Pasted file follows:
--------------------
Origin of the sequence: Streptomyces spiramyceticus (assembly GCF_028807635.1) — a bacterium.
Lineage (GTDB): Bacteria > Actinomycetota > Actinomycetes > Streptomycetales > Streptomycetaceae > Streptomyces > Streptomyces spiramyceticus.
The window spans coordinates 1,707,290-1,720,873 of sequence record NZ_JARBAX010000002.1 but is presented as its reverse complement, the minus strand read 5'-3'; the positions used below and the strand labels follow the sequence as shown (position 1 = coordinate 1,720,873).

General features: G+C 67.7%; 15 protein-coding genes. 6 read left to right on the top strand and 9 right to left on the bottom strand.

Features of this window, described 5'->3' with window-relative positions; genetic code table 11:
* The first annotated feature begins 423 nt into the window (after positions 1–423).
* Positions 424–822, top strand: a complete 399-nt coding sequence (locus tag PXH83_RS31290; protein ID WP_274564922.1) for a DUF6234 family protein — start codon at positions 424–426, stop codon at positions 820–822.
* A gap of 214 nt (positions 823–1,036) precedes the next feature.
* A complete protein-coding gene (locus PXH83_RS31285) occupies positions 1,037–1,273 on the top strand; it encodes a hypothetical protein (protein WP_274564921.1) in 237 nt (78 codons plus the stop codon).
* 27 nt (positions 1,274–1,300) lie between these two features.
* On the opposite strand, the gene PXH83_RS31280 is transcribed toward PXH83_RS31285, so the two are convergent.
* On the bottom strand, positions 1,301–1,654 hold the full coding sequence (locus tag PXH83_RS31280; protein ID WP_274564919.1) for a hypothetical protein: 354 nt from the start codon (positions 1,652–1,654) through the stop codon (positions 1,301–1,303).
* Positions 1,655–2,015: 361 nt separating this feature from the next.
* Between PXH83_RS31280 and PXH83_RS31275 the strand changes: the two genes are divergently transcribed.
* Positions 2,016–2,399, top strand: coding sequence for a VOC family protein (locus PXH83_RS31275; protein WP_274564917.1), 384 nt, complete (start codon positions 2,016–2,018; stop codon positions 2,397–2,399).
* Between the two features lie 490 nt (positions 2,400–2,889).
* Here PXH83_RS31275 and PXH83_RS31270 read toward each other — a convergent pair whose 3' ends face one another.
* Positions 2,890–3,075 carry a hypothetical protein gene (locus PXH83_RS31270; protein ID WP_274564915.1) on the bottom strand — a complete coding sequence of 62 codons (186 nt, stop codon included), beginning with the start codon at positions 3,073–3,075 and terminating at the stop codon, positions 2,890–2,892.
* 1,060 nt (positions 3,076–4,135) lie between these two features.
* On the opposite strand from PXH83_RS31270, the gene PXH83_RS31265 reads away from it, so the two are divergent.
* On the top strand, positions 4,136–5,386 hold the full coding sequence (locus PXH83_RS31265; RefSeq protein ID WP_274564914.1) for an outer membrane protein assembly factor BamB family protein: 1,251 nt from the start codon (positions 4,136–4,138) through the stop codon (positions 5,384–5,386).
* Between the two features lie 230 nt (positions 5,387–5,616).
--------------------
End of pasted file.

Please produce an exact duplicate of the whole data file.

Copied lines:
Origin of the sequence: Streptomyces spiramyceticus (assembly GCF_028807635.1) — a bacterium.
Lineage (GTDB): Bacteria > Actinomycetota > Actinomycetes > Streptomycetales > Streptomycetaceae > Streptomyces > Streptomyces spiramyceticus.
The window spans coordinates 1,707,290-1,720,873 of sequence record NZ_JARBAX010000002.1 but is presented as its reverse complement, the minus strand read 5'-3'; the positions used below and the strand labels follow the sequence as shown (position 1 = coordinate 1,720,873).

General features: G+C 67.7%; 15 protein-coding genes. 6 read left to right on the top strand and 9 right to left on the bottom strand.

Features of this window, described 5'->3' with window-relative positions; genetic code table 11:
* The first annotated feature begins 423 nt into the window (after positions 1–423).
* Positions 424–822, top strand: a complete 399-nt coding sequence (locus tag PXH83_RS31290; protein ID WP_274564922.1) for a DUF6234 family protein — start codon at positions 424–426, stop codon at positions 820–822.
* A gap of 214 nt (positions 823–1,036) precedes the next feature.
* A complete protein-coding gene (locus PXH83_RS31285) occupies positions 1,037–1,273 on the top strand; it encodes a hypothetical protein (protein WP_274564921.1) in 237 nt (78 codons plus the stop codon).
* 27 nt (positions 1,274–1,300) lie between these two features.
* On the opposite strand, the gene PXH83_RS31280 is transcribed toward PXH83_RS31285, so the two are convergent.
* On the bottom strand, positions 1,301–1,654 hold the full coding sequence (locus tag PXH83_RS31280; protein ID WP_274564919.1) for a hypothetical protein: 354 nt from the start codon (positions 1,652–1,654) through the stop codon (positions 1,301–1,303).
* Positions 1,655–2,015: 361 nt separating this feature from the next.
* Between PXH83_RS31280 and PXH83_RS31275 the strand changes: the two genes are divergently transcribed.
* Positions 2,016–2,399, top strand: coding sequence for a VOC family protein (locus PXH83_RS31275; protein WP_274564917.1), 384 nt, complete (start codon positions 2,016–2,018; stop codon positions 2,397–2,399).
* Between the two features lie 490 nt (positions 2,400–2,889).
* Here PXH83_RS31275 and PXH83_RS31270 read toward each other — a convergent pair whose 3' ends face one another.
* Positions 2,890–3,075 carry a hypothetical protein gene (locus PXH83_RS31270; protein ID WP_274564915.1) on the bottom strand — a complete coding sequence of 62 codons (186 nt, stop codon included), beginning with the start codon at positions 3,073–3,075 and terminating at the stop codon, positions 2,890–2,892.
* 1,060 nt (positions 3,076–4,135) lie between these two features.
* On the opposite strand from PXH83_RS31270, the gene PXH83_RS31265 reads away from it, so the two are divergent.
* On the top strand, positions 4,136–5,386 hold the full coding sequence (locus PXH83_RS31265; RefSeq protein ID WP_274564914.1) for an outer membrane protein assembly factor BamB family protein: 1,251 nt from the start codon (positions 4,136–4,138) through the stop codon (positions 5,384–5,386).
* Between the two features lie 230 nt (positions 5,387–5,616).